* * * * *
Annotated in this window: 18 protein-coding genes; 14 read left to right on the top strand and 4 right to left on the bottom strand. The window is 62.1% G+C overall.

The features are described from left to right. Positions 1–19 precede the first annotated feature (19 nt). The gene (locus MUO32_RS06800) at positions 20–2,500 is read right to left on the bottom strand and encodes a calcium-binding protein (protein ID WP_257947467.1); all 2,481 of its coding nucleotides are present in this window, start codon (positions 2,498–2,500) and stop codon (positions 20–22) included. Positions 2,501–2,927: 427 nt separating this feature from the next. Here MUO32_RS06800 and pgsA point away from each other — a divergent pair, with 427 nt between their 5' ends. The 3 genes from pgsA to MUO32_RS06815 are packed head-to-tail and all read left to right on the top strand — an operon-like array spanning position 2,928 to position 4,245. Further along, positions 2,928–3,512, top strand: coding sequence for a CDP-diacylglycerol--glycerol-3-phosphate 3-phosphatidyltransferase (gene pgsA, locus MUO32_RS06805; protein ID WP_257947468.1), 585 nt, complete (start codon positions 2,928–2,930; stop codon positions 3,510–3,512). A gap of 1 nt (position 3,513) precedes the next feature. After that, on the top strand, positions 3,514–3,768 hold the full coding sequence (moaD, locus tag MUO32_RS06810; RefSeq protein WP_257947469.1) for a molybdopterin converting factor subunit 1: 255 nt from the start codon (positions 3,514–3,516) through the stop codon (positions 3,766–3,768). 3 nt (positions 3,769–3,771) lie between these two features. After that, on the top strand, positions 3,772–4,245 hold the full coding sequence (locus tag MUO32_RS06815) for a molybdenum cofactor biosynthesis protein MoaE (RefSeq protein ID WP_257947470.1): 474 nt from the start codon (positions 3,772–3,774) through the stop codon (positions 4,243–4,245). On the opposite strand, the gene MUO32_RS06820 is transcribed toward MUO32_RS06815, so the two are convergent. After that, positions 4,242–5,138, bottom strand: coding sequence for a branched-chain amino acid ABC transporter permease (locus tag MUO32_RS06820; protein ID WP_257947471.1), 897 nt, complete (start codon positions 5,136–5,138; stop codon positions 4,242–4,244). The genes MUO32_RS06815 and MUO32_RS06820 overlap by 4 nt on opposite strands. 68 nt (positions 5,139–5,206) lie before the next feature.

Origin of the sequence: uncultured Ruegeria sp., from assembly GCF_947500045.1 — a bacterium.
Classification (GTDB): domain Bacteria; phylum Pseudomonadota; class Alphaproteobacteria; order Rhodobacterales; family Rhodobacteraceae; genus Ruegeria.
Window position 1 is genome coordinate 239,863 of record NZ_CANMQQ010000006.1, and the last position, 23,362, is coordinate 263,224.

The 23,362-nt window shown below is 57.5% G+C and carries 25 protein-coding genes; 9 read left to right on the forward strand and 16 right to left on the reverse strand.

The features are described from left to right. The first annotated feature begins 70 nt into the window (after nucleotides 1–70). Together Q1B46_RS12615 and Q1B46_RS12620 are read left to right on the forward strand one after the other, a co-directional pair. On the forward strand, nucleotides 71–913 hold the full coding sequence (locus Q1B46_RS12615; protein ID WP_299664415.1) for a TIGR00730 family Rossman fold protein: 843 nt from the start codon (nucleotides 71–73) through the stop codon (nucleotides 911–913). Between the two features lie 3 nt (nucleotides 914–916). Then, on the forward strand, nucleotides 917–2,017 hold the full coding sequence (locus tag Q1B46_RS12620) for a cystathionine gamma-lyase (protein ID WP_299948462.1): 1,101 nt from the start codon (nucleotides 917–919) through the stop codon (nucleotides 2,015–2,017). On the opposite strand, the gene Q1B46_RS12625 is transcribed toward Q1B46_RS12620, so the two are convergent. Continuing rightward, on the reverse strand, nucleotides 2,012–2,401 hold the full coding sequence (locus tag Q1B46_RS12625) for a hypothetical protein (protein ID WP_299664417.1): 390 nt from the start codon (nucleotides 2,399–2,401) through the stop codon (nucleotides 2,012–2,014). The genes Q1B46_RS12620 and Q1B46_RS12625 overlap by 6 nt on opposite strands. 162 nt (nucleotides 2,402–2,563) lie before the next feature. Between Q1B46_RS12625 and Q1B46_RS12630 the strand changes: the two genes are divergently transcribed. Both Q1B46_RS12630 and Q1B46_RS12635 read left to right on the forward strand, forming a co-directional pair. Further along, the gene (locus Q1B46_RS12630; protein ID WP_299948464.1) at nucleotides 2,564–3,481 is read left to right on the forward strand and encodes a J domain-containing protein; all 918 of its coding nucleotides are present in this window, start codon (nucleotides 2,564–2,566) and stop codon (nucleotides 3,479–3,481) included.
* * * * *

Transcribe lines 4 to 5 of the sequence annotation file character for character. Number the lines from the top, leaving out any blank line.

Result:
Classification (GTDB): domain Bacteria; phylum Pseudomonadota; class Alphaproteobacteria; order Rhodobacterales; family Rhodobacteraceae; genus Ruegeria.
Window position 1 is genome coordinate 239,863 of record NZ_CANMQQ010000006.1, and the last position, 23,362, is coordinate 263,224.